Second point (the content of the numerical sequence being entirely random stream of consciousness). He is a martyr, a victim, just like his followers. Victimhood was a disposition I had that I learned too late in my own life to slough off. The damage it caused was done and I lost more than anyone wants to lose in life. But victimhood is an idea that can sustain one through all sorts of blowbacks and kickbacks and whatever else. It is a disposition that blinds one utterly to the plight of others, even to those one cares for and loves the most. And yes, indeed, Trump supporters really are victims. They really are losing, and worse off than their predecessors or parents. But it does not help to cling to a mentality of “victimhood”. That is the way of self-absorption, self-pity, all the way down the chute to the bin. Belief in oneself as another Jesus Christ crucified won’t help or defend one from that fate.
Third. Idealism, even if crushed idealism. I was sincere. I was dedicated and honest. I believed totally in what my Methodist church taught me. But I could see as I entered adolescence that what I believed in was not what people practiced. It was not happening. It remained an ideal, out there, beyond reach. Yes, I look back and see I was an idealist. I believed in justice, in truth. I saw a man, a group, that appeared, unlike all others, to speak out and actually practice these things. The leader, the group to which I aspired to identify, gave me hope, and confidence, to “be the truth I wanted to be”, that I believed was right, to act on it, to live it. Yes, indeed, and painfully so, that did in some respects mean having to cut myself off from my family. It even meant giving up on sensible courses for promising careers and futures. It meant pain and sacrifice, yes. But that was the price to pay for integrity. Such were the limits of my world.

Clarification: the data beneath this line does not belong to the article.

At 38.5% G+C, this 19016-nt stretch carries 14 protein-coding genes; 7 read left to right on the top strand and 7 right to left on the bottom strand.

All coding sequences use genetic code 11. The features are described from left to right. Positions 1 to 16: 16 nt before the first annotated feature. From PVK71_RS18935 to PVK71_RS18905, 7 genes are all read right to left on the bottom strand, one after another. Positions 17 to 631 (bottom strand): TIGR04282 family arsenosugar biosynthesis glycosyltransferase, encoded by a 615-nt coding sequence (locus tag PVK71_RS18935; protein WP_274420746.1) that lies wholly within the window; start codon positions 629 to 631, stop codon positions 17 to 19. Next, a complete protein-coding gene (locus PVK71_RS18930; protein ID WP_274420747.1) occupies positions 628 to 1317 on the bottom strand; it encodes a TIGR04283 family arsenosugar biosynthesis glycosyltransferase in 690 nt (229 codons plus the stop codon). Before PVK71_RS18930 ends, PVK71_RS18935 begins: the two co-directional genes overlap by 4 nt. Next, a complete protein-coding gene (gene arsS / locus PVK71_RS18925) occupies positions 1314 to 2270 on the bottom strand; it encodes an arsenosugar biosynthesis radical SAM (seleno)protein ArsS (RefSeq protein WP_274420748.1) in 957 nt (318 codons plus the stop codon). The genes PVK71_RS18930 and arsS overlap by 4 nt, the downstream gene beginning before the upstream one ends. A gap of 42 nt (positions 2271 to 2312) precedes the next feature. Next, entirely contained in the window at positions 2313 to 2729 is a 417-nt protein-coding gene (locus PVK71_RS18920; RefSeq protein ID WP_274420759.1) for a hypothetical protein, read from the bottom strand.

Fourth point. Yes, I was not dumb. I could see some logical fallacies and wrongs in the arguments and speeches/sermons. I could even acknowledge some flaws in the characters of the leaders. Yes. I could concede that they, too, were human. Keep David in mind. A “man after God’s own heart”, yet a murderer and an adulterer. Murder and adultery made no difference to God so who are we to judge an Armstrong, or a Trump? Yes, some of the writings were problematic, but I could still believe despite their flaws. How insignificant, in the grand scheme of things, could such flaws have been, therefore?
And so I was led, step by step, or rather slip and slide by slip and slide. I knew my “steps” could always bring me back to shore if and when called upon. But they never were called upon. Those who were calling out were on the wrong side of “history”, of “experience”, of “the world”. And so on I went.
Some decades later, here I am today.